Saturday, November 28, 2009

Bolivian Court Ruling Rejects 400,000 Voters

(digitalwarriormedia) LA PAZ - Long lines snaked outside the Departmental Court of La Paz on Friday afternoon as hundreds of potential voters sought to verify their right to vote in the upcoming national elections on December 6.

Local papers report similar scenes throughout the country as thousands rush to the departmental courts in search of information and to clarify their voting status.

A ruling issued on Thursday by the National Electoral Court (CNE) determined that more than 400,000 voters lacked a birth certificate and thereby were not properly registered to vote. Citizens would be ineligible to cast their ballots unless they submit a copy of their birth certificate by December 3.

The ruling by the CNE has been criticized by the Morales administration, the opposition and the general public.

On Friday, MAS campaign spokesperson Jorge Silva called the move a violation of the constitution, stating that neither the Constitution nor electoral law support such a decision.

In a country where lack of official documentation has historically been a part of life, previously persons were able to use baptism certificates, military service records and identification cards from government-run programs.

Silva expressed concern that this ruling would fall unfairly upon those living in the rural areas - where obtaining documentation is more difficult - and for those born before 1940 when the government issued baptism certificates instead of birth certificates.

CNE President Antonio Costas stood by the court’s decision stating that they have launched a project to swiftly match citizens and their birth certificates against the Civil Registry. Provisions will be made for those born before 1940.

With just over a week before the election and five days before the December 3 deadline, these assurances mean little to the 400,000 people in danger of being disenfranchised.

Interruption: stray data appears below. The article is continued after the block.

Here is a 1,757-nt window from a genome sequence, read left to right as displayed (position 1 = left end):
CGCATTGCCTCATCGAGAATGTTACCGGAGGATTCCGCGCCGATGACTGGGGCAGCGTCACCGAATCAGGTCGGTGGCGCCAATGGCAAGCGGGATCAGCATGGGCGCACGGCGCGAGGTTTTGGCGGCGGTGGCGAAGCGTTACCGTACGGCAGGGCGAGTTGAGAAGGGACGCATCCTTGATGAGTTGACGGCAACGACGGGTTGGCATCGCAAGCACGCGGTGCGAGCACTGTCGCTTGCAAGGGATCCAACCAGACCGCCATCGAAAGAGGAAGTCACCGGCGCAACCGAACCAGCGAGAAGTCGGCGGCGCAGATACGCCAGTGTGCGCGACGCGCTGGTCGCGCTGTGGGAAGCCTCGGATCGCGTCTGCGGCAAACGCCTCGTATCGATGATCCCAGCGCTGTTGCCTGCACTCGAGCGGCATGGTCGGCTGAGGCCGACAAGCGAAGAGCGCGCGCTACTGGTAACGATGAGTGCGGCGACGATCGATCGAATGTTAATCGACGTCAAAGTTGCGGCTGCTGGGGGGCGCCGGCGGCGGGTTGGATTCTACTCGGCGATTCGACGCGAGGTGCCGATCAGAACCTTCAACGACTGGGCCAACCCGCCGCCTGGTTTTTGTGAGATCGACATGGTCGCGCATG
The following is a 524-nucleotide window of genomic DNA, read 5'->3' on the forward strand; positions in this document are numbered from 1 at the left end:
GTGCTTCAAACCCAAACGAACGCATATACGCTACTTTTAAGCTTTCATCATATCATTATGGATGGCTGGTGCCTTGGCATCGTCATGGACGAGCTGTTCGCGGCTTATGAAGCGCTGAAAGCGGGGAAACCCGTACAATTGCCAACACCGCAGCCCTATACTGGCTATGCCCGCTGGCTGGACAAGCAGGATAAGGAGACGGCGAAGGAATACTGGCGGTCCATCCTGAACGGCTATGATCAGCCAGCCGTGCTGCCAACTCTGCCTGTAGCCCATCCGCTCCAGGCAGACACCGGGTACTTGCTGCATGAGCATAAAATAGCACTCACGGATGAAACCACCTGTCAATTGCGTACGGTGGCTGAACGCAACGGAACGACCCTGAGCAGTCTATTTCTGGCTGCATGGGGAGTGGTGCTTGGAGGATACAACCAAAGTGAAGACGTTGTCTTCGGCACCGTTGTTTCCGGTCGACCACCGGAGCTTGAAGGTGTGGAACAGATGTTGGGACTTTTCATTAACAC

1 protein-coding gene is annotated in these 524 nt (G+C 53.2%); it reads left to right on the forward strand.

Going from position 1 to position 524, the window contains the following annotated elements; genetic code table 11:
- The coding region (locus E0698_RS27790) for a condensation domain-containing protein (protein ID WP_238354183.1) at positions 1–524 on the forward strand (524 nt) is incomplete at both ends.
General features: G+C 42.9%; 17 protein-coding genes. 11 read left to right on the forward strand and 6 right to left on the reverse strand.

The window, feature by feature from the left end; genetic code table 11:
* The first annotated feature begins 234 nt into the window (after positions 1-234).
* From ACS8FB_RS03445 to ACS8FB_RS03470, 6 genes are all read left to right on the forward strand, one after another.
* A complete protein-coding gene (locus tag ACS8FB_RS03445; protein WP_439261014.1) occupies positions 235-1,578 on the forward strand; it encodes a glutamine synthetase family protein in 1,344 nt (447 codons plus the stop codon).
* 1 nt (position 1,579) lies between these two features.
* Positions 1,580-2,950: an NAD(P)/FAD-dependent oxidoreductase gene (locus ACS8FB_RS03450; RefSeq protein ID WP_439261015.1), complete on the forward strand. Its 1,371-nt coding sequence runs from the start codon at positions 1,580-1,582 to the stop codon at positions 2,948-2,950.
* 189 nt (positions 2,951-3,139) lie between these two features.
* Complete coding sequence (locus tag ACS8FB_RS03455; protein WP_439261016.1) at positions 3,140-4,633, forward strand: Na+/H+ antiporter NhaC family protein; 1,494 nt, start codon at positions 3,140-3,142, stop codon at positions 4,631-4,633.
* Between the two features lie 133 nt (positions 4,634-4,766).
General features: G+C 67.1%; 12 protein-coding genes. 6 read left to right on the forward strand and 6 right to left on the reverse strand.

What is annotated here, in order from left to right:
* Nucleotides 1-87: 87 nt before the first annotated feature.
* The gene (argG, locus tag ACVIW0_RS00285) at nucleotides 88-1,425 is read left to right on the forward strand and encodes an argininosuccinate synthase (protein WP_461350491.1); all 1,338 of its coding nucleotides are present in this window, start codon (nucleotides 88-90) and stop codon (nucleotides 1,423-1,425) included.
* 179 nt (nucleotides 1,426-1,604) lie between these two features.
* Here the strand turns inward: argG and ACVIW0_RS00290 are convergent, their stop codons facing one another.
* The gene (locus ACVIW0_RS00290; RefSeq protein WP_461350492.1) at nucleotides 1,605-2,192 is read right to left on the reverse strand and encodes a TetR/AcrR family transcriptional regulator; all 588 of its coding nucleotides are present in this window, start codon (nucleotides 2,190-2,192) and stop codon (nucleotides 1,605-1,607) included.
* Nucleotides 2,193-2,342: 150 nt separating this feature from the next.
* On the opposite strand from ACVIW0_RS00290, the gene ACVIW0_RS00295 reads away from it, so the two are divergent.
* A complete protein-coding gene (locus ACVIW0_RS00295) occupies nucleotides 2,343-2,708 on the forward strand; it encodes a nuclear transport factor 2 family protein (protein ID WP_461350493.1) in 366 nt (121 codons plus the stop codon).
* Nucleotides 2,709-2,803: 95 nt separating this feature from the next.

Social organizations have taken to the streets in protest. And the Morales administration threatened possible legal action to prevent the ruling from standing.

The upcoming presidential election will be the first time that Bolivia uses a new biometric voter registration program aimed at lessening chances of fraud. The new system was a firm demand of the opposition which refused to pass an electoral bill earlier this year without the implementation of a biometric voter standard.

From August 1 to October 15, the Bolivian government electronically registered more than 5.1 million voters. But the CNE’s ruling reduces that number to 4.7 million eligible voters. The final eligible voter count will not be known until three days before the election.

Photos: Digital Warrior Media



Blogger Unknown said...

Nicely balanced blogging--good job!
My concerns are more about the counting of the votes than about who votes.
I hope that the Bolivian government and the election observers have a way of ensuring that not only are the individual tallies correct, but more importantly, that the tally of the tallies are correct.
Any initiative demanded by Morales' opposition should be scrutinized very closely for the possibility that voting irregularities might occur not in Bolivia, but in the corporate offices that developed the software for counting the votes.
In my opinion, that is where the greatest likelihood for fraud exists--not in the election results for Evo--but in the other races to determine the makeup of the senate.
Viva Bolivia!

November 28, 2009 10:41 AM  

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